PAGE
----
Recently I’ve come into contact with various levels of juicy little secrets. Some are appalling; some are as old as the seven deadly sins. More telling is that what is outlined below all occurred within the past week, a telling sign that “The Wine World’s Juicy Little Secrets” happens more often than not. Here’s a brief snapshot of the life of a Maven/Connector/Salesman.
- One of two Big Gun Brokerages says at a custom crush seminar that bulk wine on the market past its prime i.e. 2007 and older is being sold to vinegar and ethanol producers for 35 to 50 cents a gallon. If the ethanol producers get it first, it’s the next stop is biofuel. If a négociant swings in just in the nick of time and buys out the whole lot, he’s likely to pay $3-$7/gal, package it and put it in the hands of consumers. It may also change hands again, sit in storage for too long and go back to vinegar. In the real wine world, the pendulum swings ever so slightly between premium wine, wine, bulk wine, vinegar and then…ethanol! It also swings back and forth far more often than wine marketeers care to let on.
- New French oak barrels no longer sale-able because a cooper claimed an insurance loss due to external barrel water damage. Barrels showing no signs of external damage are on the same pallet as the ones with insignificant water marks. The cooper was either forced to claim the loss because they were in the same vicinity, on the same pallet or otherwise. Mike says, “I can’t tell you who, but the biggest wineries in California buy these barrels.” I negotiate one for free. We decide to buy 10 more. Point of reference, the barrels were trucked 60+ miles south only for us to pick them up and truck them back the 60+ miles to the exact same town they came from. I’ll get to the biofuel issue, green certifications and the wine industry’s addiction to the word “sustainable” later.
- Location of the barrels is very important. They are sitting immediately across the warehouse from stacks of wine from a winery currently reviewed on Cork’d, selling for almost $40 a bottle. The winery simply needs the cash flow and doesn’t want to damage the brand’s established $40 price point, so they sell bulk to Mike and he sells it through his channels for lesser price, has the option to repackage it and other wines like it, or enter snapshot 4.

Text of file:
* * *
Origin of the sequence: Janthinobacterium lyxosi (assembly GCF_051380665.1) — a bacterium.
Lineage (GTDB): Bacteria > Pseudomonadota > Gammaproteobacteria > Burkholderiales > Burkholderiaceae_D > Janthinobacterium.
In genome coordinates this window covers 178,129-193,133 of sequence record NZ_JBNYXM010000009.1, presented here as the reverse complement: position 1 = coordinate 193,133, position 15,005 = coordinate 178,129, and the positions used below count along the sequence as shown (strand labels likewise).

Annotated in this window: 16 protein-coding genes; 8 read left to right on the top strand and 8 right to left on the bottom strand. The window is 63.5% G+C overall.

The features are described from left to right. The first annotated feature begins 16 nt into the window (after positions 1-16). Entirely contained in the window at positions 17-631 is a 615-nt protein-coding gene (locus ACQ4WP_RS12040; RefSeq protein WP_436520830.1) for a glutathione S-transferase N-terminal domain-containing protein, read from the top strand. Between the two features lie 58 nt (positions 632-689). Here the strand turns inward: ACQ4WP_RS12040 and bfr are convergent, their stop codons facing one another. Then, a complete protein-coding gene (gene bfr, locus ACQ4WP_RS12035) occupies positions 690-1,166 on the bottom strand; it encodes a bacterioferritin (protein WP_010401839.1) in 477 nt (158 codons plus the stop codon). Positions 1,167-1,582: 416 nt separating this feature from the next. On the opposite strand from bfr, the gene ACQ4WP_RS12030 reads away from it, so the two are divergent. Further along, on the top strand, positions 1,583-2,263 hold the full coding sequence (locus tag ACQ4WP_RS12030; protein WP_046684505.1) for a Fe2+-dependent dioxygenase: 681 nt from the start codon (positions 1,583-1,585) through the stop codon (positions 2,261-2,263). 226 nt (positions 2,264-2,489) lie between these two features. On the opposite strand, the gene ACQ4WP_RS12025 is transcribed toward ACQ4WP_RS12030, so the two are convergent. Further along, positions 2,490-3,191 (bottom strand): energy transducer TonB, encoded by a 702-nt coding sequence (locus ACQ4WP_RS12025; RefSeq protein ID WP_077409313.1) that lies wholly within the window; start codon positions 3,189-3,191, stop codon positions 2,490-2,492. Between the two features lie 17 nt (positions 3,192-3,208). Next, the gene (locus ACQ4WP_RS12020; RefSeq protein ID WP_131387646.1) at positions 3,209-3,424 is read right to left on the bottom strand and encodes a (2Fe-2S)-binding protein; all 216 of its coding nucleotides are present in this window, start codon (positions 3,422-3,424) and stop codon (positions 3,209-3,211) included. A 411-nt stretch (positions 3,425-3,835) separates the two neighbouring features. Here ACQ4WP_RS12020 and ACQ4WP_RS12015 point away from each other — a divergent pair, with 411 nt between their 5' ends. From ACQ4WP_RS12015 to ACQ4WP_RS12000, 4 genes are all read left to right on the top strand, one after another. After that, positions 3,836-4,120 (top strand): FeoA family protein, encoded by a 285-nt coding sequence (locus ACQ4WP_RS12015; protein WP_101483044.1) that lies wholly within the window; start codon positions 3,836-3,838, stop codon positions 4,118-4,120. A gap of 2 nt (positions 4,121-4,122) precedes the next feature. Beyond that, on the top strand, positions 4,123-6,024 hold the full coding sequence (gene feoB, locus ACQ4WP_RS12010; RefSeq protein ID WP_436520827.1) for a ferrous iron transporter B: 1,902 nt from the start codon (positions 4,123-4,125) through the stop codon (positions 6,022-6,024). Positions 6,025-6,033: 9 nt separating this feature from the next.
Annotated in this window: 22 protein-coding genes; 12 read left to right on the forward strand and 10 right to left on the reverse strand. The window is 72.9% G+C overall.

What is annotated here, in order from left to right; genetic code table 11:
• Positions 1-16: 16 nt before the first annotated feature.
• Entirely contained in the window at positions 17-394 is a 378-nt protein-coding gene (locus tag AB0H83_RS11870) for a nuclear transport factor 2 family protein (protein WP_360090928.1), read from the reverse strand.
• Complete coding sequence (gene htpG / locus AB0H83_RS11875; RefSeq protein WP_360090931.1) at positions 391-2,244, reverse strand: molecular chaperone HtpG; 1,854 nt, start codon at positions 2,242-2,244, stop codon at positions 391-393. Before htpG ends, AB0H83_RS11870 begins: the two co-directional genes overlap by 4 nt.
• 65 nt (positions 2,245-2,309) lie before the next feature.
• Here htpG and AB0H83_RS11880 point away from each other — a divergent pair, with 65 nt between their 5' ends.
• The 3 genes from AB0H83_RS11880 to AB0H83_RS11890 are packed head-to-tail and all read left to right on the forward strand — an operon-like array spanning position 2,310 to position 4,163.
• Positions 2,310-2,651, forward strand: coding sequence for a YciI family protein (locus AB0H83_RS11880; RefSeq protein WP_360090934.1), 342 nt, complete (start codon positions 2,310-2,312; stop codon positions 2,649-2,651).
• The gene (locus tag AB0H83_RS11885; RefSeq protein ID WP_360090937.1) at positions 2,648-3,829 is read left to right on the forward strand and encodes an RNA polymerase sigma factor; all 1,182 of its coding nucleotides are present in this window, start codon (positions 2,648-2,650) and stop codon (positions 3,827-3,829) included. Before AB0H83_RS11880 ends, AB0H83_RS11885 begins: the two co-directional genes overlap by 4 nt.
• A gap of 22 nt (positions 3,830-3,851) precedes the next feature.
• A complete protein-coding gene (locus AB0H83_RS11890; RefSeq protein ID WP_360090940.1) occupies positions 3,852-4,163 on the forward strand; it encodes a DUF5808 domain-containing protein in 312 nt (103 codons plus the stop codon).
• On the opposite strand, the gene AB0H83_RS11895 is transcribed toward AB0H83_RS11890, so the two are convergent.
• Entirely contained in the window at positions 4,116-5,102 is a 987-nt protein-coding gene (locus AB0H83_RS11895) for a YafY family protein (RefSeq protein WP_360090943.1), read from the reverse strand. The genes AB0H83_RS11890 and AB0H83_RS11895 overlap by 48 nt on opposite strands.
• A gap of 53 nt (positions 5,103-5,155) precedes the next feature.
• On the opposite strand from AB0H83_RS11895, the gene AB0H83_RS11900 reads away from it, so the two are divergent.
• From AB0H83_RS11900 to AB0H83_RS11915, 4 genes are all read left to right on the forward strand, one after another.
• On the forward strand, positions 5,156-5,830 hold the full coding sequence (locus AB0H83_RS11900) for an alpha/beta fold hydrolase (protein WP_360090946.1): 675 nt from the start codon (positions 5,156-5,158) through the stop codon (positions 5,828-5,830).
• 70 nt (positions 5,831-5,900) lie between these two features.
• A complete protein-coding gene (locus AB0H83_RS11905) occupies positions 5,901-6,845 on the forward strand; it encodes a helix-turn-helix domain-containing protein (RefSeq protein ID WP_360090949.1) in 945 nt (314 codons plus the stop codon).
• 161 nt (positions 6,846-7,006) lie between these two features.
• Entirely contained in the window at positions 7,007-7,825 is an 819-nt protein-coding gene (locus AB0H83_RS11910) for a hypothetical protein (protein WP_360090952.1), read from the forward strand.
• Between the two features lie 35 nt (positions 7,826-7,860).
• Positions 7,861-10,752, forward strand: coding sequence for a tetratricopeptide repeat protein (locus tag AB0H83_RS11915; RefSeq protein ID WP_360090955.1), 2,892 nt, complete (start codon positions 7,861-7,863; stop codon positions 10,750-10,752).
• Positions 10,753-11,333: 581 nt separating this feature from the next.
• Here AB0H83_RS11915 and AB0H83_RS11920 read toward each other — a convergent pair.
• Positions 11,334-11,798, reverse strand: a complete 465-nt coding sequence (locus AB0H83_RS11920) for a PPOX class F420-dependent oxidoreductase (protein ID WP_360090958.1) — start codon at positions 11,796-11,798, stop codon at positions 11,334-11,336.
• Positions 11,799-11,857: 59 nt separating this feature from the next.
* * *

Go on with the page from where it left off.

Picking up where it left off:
- Mike calls me this morning and says he has some very good French wine and he needs a poly hard shell container, wire enclosure, to hold wine. He goes on to explain to me that he will pay someone to open the wine, pour it into the container, scrap out the bottles at 5 cents a piece and sell the wine to make none other than, vinegar or ethanol!
I could go on, but I’ll stop there. That’s quite enough of a snapshot into my life, unavailable winemakers and all, that I care to disclose.
But I leave you with this. Wine is a business. Furthermore winegrapes and wine is a commodity. Put aside the romantic notion of scantily clad women, the Tuscan sun beating down on the winemakers furrowed brow, ripe berries dusted with 24 karat gold and pull out your high school economics textbook. Look at the laws of supply/demand. Then flip to the index and read up on the definition of elastic and inelastic. Finally, look at the model where a commodity slowly increases in demand and production grows to meet it – the rate is climbing. It must, at some point (they all do) plateau. At that juncture wineries must either source new undiscovered markets or define some other competitive advantage in the marketplace. The wineries referred to in “The Wine World’s Juicy Little Secrets” are defining another source of competitive advantage because as I referenced in my last guest blog entry, it’s standing room only in the marketplace and new undiscovered markets are dwindling! That being said, it’s dishonest and can be related to more than just one of the seven deadly sins if consumers care to really open their eyes to “The Wine World’s Juicy Little Secrets“.
And the tipping point? Wineries simply trying to carve out their own well planned, financed and balanced niche in the market that cut costs by buying As Seen On TV priced barrels, keep drinking wine from those wineries consumers. They are the ones just trying to stay in business for the sake of the wine and that’s the truth.
About the Author
Jennifer R Thomson is the fourth generation of Thomson Vineyards and kicked and screamed her way into the wine industry fighting off the family business as long as she could. Her family has farmed the same 80+ acres of pears, apples, prunes, and cattle in Los Carneros, Napa California since 1938. The family was responsible for the development of the first irrigation system in Napa Carneros in the 1950s made possible by a series of federal soil conservation land grants. Growers of Pinot Noir, Chardonnay and Merlot since its first wine grape planting in the late 1960s, Thomson Vineyards has supplied both the David and Goliath wineries with premium fruit in the Napa, Bay Area and Central Coast regions of California.